The surgery was preformed, and happily, no cancer was found. But I was told that I would ultimately need reconstructive surgery, and that I would know when it was time. 

Fifteen years later, I began to have horrible headaches on an almost daily basis, and there was a small mass in my jaw. I was told when I had the surgery to remove the tumor, I had an 80% chance that it would return. My dentist sent me back to the school where the surgery had been performed. 

When the surgery had been done, I was told that in the history of that school, they had never seen a case like mine, and from that point forward, my case would be the final test for all graduating oral surgeons. 

So, now here I was, back again, nervous, not knowing what to expect. A lovely woman walked into the room, paused, smiled and said, "So, it was you." She had graduated from this school and had my case as a graduating oral surgeon." Now here she was, the head of the school and would have the opportunity to fix what the tumor and time had done. As we talked, I felt comfortable, but the fact that I had lied all those years ago was still nagging at me. So I said, "I need to tell you the truth. I was in a very abusive relationship where I suffered many blows to my head and body. When the tumor was found and I was asked, I just couldn't tell the truth." Tears welled in her eyes, and she whispered as if she was talking to herself, "The missing link, what you must have gone through." She said that she had wondered how this could have happened, but since I was only 23 years old at the time, she never would have imagined that I had experienced what I had. She then looked at me and asked, "And life now???" I smiled, "I am now married to a wonderful man who truly loves me. No comparison to what life was like so many years ago."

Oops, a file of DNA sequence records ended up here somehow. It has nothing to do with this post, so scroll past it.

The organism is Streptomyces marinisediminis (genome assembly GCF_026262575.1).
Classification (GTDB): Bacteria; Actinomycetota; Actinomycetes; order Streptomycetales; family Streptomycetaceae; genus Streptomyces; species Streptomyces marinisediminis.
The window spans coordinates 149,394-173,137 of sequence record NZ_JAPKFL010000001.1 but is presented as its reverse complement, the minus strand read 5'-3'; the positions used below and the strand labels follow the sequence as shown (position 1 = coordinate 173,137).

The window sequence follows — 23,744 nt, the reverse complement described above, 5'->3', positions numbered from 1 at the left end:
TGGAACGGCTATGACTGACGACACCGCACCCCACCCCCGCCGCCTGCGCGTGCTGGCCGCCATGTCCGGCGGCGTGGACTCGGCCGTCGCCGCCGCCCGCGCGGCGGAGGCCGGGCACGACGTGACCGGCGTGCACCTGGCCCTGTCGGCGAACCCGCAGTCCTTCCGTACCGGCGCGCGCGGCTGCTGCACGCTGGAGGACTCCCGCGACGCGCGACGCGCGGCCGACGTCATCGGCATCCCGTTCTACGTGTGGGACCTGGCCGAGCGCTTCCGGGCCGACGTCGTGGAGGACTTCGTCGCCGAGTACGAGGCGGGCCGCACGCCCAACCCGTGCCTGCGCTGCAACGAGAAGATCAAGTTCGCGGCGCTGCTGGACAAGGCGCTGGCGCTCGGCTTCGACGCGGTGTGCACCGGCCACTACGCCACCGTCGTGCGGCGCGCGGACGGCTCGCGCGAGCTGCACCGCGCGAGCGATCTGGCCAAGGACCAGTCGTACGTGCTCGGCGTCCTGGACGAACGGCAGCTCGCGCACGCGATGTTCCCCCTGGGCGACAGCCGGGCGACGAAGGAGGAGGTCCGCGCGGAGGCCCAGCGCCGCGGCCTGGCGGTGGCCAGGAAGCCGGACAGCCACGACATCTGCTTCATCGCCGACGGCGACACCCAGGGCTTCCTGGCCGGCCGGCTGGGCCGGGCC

Back in September, I saw this picture in a Yahoo article. Not a real bruise, makeup. The picture was posted by Diala Makki who was trying to bring attention to domestic violence, and she added the question. "How would you react if this was not makeup?"  

But, more often than not, it's a face like mine that represents the scars of domestic violence. Those who experience domestic violence do their best to cover their bruises, hide their pain, and like me, will lie. Not to protect the abuser, but to cover their shame, a shame that does not even belong to them.